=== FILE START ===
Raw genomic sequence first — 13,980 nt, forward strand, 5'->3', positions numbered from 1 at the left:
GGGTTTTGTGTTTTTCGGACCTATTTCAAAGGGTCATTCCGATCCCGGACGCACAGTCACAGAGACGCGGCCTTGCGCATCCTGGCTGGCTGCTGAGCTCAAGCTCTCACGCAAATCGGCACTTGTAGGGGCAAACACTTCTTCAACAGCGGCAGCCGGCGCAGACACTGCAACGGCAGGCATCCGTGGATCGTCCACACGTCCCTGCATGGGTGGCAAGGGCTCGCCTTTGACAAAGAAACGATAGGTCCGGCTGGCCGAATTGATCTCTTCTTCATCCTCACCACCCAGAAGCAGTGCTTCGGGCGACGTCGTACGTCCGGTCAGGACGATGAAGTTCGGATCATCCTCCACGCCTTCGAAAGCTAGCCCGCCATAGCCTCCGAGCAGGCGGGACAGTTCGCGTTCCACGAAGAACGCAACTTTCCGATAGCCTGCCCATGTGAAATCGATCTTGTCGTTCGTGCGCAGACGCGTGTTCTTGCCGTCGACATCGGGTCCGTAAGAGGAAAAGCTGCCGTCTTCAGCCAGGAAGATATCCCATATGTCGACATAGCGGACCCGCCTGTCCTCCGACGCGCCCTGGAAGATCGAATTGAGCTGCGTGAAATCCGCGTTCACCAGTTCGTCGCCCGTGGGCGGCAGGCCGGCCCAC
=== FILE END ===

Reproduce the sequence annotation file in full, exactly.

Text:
Raw genomic sequence first — 13,980 nt, forward strand, 5'->3', positions numbered from 1 at the left:
GGGTTTTGTGTTTTTCGGACCTATTTCAAAGGGTCATTCCGATCCCGGACGCACAGTCACAGAGACGCGGCCTTGCGCATCCTGGCTGGCTGCTGAGCTCAAGCTCTCACGCAAATCGGCACTTGTAGGGGCAAACACTTCTTCAACAGCGGCAGCCGGCGCAGACACTGCAACGGCAGGCATCCGTGGATCGTCCACACGTCCCTGCATGGGTGGCAAGGGCTCGCCTTTGACAAAGAAACGATAGGTCCGGCTGGCCGAATTGATCTCTTCTTCATCCTCACCACCCAGAAGCAGTGCTTCGGGCGACGTCGTACGTCCGGTCAGGACGATGAAGTTCGGATCATCCTCCACGCCTTCGAAAGCTAGCCCGCCATAGCCTCCGAGCAGGCGGGACAGTTCGCGTTCCACGAAGAACGCAACTTTCCGATAGCCTGCCCATGTGAAATCGATCTTGTCGTTCGTGCGCAGACGCGTGTTCTTGCCGTCGACATCGGGTCCGTAAGAGGAAAAGCTGCCGTCTTCAGCCAGGAAGATATCCCATATGTCGACATAGCGGACCCGCCTGTCCTCCGACGCGCCCTGGAAGATCGAATTGAGCTGCGTGAAATCCGCGTTCACCAGTTCGTCGCCCGTGGGCGGCAGGCCGGCCCAC